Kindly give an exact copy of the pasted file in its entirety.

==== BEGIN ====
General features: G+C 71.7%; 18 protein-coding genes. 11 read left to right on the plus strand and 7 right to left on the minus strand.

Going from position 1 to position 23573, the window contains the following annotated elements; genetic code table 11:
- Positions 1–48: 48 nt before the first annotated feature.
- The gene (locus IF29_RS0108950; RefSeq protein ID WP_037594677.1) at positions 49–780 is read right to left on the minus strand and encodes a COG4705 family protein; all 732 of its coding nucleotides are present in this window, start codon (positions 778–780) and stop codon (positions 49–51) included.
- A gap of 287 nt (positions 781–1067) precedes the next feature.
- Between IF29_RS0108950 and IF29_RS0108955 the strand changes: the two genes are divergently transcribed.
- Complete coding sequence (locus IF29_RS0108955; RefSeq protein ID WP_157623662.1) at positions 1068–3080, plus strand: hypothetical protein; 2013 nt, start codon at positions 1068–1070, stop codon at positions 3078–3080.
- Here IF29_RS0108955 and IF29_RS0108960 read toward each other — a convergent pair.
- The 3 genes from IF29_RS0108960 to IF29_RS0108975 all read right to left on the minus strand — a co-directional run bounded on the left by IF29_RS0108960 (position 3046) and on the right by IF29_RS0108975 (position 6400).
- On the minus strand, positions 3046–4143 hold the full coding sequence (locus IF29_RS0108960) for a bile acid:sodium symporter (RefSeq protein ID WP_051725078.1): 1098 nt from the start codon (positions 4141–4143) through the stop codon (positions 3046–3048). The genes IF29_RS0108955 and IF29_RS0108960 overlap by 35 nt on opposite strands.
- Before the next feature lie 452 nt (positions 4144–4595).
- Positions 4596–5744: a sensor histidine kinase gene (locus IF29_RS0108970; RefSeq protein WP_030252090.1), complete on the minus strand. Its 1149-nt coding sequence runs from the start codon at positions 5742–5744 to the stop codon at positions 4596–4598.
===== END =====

General features: G+C 71.7%; 18 protein-coding genes. 11 read left to right on the plus strand and 7 right to left on the minus strand.

Going from position 1 to position 23573, the window contains the following annotated elements; genetic code table 11:
- Positions 1–48: 48 nt before the first annotated feature.
- The gene (locus IF29_RS0108950; RefSeq protein ID WP_037594677.1) at positions 49–780 is read right to left on the minus strand and encodes a COG4705 family protein; all 732 of its coding nucleotides are present in this window, start codon (positions 778–780) and stop codon (positions 49–51) included.
- A gap of 287 nt (positions 781–1067) precedes the next feature.
- Between IF29_RS0108950 and IF29_RS0108955 the strand changes: the two genes are divergently transcribed.
- Complete coding sequence (locus IF29_RS0108955; RefSeq protein ID WP_157623662.1) at positions 1068–3080, plus strand: hypothetical protein; 2013 nt, start codon at positions 1068–1070, stop codon at positions 3078–3080.
- Here IF29_RS0108955 and IF29_RS0108960 read toward each other — a convergent pair.
- The 3 genes from IF29_RS0108960 to IF29_RS0108975 all read right to left on the minus strand — a co-directional run bounded on the left by IF29_RS0108960 (position 3046) and on the right by IF29_RS0108975 (position 6400).
- On the minus strand, positions 3046–4143 hold the full coding sequence (locus IF29_RS0108960) for a bile acid:sodium symporter (RefSeq protein ID WP_051725078.1): 1098 nt from the start codon (positions 4141–4143) through the stop codon (positions 3046–3048). The genes IF29_RS0108955 and IF29_RS0108960 overlap by 35 nt on opposite strands.
- Before the next feature lie 452 nt (positions 4144–4595).
- Positions 4596–5744: a sensor histidine kinase gene (locus IF29_RS0108970; RefSeq protein WP_030252090.1), complete on the minus strand. Its 1149-nt coding sequence runs from the start codon at positions 5742–5744 to the stop codon at positions 4596–4598.